Hot Potato also supports video streaming, seemingly only for special events at this stage, and has the additional bonuses of letting you know about other events that are happening nearby, and also allowing you to post photos of the event if you’re there.
More than most other online areas, the live streaming/event commentary space is constantly evolving, with new features being announced every week. This constant flux brings with it the hope that many of the current pitfalls will evolve out in the path of natural selection.
Which brings us to the websites themselves. To be brutal about it, even though some of them advertise high profile upcoming events like the State of the Union Address and DAVOS, any given random visit is likely to land you in public access hell. Except when you tune into public access channels, at least it’s just one stream. Here, you can browse through hundreds of bad guitar jams, Harry Potter tribute shows and local sporting events. A sample visit at around 7:30 p.m. gave me the following featured programs: "High level commentary on competitive Starcraft matches from an 11-year veteran," "The Arts, Healing, and Activism initiative sponsored by The Harry Potter Alliance!" "2010 U.S. Junior Curling Nationals in Bemidji Minnesota," "Pickle Jam" on "Guitar Pickle."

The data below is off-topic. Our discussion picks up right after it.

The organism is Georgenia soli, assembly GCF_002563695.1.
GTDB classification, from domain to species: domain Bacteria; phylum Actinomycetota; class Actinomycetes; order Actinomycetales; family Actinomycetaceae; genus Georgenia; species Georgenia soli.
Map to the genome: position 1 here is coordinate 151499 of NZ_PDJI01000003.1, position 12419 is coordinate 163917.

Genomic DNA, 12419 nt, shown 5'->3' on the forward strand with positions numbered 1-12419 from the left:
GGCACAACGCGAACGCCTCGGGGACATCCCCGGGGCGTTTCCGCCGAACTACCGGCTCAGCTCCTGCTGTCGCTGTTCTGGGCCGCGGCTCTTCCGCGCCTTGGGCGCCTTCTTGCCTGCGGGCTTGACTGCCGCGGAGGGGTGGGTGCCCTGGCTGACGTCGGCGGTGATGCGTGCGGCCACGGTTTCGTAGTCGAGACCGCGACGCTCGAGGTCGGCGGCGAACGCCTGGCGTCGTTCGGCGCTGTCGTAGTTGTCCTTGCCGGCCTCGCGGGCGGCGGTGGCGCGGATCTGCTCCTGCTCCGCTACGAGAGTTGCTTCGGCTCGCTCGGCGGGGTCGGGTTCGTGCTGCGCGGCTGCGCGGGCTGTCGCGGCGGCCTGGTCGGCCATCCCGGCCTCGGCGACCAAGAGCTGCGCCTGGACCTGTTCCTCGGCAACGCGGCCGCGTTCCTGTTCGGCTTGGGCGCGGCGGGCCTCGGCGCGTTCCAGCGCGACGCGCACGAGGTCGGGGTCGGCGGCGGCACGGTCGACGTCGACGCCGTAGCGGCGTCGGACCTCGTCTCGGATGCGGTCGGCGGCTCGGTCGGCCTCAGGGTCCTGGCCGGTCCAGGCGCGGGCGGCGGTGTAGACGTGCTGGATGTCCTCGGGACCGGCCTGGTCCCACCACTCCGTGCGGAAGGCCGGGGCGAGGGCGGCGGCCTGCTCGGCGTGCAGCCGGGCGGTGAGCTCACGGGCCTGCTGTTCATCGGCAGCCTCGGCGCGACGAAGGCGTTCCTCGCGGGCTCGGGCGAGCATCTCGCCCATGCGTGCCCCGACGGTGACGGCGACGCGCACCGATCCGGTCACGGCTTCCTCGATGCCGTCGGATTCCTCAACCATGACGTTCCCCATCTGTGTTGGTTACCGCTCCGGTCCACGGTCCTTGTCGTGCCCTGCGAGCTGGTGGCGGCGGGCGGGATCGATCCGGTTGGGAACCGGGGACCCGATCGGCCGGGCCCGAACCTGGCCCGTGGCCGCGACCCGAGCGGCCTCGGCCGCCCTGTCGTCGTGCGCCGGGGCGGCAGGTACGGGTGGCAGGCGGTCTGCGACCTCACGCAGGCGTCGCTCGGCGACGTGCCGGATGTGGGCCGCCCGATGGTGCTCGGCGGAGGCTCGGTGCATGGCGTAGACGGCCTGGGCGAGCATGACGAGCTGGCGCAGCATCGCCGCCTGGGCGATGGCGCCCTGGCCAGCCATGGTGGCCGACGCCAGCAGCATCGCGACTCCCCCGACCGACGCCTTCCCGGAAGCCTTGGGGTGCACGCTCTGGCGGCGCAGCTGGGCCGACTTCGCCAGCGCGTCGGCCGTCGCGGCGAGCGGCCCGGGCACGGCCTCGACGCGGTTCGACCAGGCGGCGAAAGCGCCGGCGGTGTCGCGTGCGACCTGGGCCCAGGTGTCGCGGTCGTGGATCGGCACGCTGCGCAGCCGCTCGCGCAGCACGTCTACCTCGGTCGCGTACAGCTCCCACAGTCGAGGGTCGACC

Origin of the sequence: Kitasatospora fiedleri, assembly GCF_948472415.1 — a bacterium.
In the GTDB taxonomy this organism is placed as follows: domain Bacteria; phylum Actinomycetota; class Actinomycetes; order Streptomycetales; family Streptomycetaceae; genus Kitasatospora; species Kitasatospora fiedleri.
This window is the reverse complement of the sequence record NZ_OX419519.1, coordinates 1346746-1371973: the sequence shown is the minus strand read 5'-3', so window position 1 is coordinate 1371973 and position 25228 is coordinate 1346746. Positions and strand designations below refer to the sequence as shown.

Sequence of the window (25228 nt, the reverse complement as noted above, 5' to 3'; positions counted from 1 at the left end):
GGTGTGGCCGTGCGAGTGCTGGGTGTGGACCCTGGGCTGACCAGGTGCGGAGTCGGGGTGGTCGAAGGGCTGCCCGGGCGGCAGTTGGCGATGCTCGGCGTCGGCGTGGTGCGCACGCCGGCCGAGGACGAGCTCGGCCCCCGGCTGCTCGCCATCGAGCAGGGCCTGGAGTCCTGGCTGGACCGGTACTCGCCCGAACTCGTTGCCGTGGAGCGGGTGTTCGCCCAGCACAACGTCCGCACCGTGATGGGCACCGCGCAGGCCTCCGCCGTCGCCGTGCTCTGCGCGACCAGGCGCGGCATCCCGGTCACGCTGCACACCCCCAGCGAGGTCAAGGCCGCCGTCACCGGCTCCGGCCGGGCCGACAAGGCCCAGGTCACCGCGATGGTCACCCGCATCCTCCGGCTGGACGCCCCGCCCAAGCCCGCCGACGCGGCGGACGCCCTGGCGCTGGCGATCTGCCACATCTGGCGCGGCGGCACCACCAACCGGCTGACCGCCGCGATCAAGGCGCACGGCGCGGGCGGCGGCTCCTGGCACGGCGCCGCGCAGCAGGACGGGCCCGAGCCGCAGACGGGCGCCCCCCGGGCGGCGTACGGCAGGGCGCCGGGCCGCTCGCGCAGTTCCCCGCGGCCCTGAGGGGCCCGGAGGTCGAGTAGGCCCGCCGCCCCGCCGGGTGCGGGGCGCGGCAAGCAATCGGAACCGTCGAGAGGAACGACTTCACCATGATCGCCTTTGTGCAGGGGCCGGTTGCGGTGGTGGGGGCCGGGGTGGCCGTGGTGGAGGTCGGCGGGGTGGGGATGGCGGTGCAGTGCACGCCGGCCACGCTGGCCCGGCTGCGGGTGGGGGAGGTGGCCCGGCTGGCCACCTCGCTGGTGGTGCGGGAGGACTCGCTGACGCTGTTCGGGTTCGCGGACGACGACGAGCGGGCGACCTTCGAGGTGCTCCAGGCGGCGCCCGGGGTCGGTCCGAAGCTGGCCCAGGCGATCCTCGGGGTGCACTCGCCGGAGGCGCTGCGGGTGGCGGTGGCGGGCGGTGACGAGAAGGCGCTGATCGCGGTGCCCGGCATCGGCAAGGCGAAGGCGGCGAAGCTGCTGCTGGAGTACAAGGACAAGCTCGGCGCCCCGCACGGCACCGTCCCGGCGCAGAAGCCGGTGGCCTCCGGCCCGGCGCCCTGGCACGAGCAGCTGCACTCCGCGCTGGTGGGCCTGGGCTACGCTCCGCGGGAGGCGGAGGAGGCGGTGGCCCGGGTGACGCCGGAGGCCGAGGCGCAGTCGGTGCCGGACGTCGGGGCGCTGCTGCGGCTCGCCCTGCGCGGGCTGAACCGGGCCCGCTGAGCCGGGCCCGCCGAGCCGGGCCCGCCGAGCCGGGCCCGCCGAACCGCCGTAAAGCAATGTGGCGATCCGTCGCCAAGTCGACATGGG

Checking in during the day got me a group of puppies suckling. With 4,100 live viewers. And while on Justin.tv the options were better, they were illegal: Seinfeld, Friends, Lost, and South Park, to name just a few.
As for the quality of the discourse, the one exchange I attempted, though NSFW (or children) was telling.
ME: They need a wider lens.
DEATH3000: THEY NEED MY DICK IN THEIR MOUTHS
Ah, chat rooms. So different, and yet so the same. As anyone who’s tweeted at an event will know, not all exchanges are like this. Like many conference or film festival encounters, they can lead to lasting online friendships with like-minded individuals. But the same issues that plagued old chat rooms are clearly still in evidence. But for now I choose to hold my judgment until a few smart start ups offer up a solution.
Hannah Eaves is a periodic film journalist with a long, steady background in film, video and new media. Her writing has appeared in SOMA magazine, the Santa Cruz Sentinel, Imagining Reality: The Faber Book of Documentary Film, and online at GreenCine, PopMatters, Grist and elsewhere. She currently tries to keep her head above water as Director of New Media at Link TV, a Peabody Award-winning national satellite television station. In her spare time she dreams about her old, "laid back" Australian life, and the healing qualities of Victoria Bitter.
Since its first event in 1998, Midnight Mass has become an SF institution, and Peaches Christ, well, she's its peerless warden and cult leader.
Universally warm sentiment is attached to the Bay Area's hardest working indie/art film publicist.
Filmmaker and programmer Moore talks process, offers perspective on his debut feature and Cinema by the Bay opener, ‘I Think It’s Raining.’
Can three film school grads from San Francisco break out without the help of Hollywood or New York connections?
A film on Cherokee chief Wilma Mankiller bucks biopic formula and concentrates on a pivotal moment in the leader's life.
Goldman Prize-winning environmentalists' work highlighted in short-form pieces by Parrinello, Antonelli and Dusenbery.
The path to authentic storytelling lies in research.
An East Bay filmmaker takes another look at U.S. financial woes with 'Heist,' which world premieres at the Mill Valley Film Festival.